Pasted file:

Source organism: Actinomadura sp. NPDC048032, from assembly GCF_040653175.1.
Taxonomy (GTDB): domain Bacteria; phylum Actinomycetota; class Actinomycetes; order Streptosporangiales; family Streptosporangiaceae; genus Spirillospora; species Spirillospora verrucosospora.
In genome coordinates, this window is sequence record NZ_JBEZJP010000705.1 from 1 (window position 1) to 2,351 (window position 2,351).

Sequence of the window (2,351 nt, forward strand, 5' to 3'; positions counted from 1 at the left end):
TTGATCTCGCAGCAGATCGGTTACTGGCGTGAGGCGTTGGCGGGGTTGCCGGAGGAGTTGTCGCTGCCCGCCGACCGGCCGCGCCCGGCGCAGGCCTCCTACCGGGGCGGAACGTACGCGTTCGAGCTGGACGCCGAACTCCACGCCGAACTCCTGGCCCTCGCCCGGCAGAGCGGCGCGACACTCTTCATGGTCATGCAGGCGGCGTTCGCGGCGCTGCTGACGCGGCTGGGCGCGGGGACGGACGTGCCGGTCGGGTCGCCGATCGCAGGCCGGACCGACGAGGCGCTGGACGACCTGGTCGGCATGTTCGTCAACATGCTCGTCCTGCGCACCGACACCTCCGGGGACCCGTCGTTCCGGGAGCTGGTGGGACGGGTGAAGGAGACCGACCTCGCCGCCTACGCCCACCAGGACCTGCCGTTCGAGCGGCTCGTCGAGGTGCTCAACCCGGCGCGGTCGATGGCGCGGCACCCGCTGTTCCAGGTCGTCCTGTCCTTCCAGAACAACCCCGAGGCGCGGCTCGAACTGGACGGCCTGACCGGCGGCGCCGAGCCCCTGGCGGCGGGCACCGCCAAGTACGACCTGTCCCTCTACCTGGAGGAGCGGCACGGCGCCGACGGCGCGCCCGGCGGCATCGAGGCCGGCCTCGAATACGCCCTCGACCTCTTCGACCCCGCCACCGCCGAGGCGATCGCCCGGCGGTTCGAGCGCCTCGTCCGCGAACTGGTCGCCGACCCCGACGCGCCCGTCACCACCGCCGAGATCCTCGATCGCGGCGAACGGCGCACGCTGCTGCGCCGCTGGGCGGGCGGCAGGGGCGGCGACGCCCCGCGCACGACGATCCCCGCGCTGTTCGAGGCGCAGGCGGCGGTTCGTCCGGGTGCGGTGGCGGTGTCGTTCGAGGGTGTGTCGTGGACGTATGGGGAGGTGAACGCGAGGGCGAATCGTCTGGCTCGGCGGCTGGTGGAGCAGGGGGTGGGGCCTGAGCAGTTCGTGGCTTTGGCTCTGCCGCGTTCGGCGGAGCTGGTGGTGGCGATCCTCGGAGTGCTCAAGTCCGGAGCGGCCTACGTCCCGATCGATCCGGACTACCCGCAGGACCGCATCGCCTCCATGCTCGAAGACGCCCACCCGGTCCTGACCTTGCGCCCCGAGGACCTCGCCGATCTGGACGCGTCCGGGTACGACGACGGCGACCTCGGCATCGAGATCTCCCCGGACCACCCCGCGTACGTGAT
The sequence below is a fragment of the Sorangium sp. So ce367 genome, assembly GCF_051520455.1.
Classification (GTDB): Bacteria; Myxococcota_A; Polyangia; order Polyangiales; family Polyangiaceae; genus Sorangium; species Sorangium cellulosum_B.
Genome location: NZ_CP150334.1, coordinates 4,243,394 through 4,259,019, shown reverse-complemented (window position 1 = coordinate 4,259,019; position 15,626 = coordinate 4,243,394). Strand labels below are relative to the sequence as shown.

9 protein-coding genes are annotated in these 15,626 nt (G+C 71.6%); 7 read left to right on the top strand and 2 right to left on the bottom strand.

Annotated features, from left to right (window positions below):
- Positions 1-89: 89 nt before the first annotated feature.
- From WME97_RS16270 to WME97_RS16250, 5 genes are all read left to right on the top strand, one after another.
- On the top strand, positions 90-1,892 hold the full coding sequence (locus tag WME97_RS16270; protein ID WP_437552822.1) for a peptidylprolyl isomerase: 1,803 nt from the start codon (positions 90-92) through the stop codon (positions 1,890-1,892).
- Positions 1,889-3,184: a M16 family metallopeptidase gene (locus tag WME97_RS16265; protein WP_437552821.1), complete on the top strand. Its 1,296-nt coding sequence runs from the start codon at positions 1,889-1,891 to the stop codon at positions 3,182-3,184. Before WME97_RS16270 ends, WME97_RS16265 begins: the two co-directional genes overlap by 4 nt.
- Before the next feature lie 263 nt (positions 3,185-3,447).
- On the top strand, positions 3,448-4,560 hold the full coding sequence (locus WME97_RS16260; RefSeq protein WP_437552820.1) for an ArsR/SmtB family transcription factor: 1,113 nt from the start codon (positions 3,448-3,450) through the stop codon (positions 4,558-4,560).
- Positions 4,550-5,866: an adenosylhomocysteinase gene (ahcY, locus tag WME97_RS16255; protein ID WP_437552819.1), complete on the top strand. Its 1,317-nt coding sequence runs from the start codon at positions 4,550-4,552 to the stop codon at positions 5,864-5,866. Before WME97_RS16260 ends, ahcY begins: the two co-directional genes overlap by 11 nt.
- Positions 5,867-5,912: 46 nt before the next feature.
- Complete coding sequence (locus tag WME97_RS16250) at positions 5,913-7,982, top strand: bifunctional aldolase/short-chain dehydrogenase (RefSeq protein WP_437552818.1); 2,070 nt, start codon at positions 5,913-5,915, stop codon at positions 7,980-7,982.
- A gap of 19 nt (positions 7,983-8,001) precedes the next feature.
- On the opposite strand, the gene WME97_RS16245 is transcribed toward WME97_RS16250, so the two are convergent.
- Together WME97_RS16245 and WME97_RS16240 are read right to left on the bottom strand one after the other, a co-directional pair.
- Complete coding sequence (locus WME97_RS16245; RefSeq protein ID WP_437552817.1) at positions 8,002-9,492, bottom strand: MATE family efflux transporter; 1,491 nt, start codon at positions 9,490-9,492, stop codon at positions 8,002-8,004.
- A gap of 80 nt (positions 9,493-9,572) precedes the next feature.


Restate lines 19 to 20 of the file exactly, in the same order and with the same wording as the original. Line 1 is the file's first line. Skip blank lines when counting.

- Complete coding sequence (locus tag WME97_RS16250) at positions 5,913-7,982, top strand: bifunctional aldolase/short-chain dehydrogenase (RefSeq protein WP_437552818.1); 2,070 nt, start codon at positions 5,913-5,915, stop codon at positions 7,980-7,982.
- A gap of 19 nt (positions 7,983-8,001) precedes the next feature.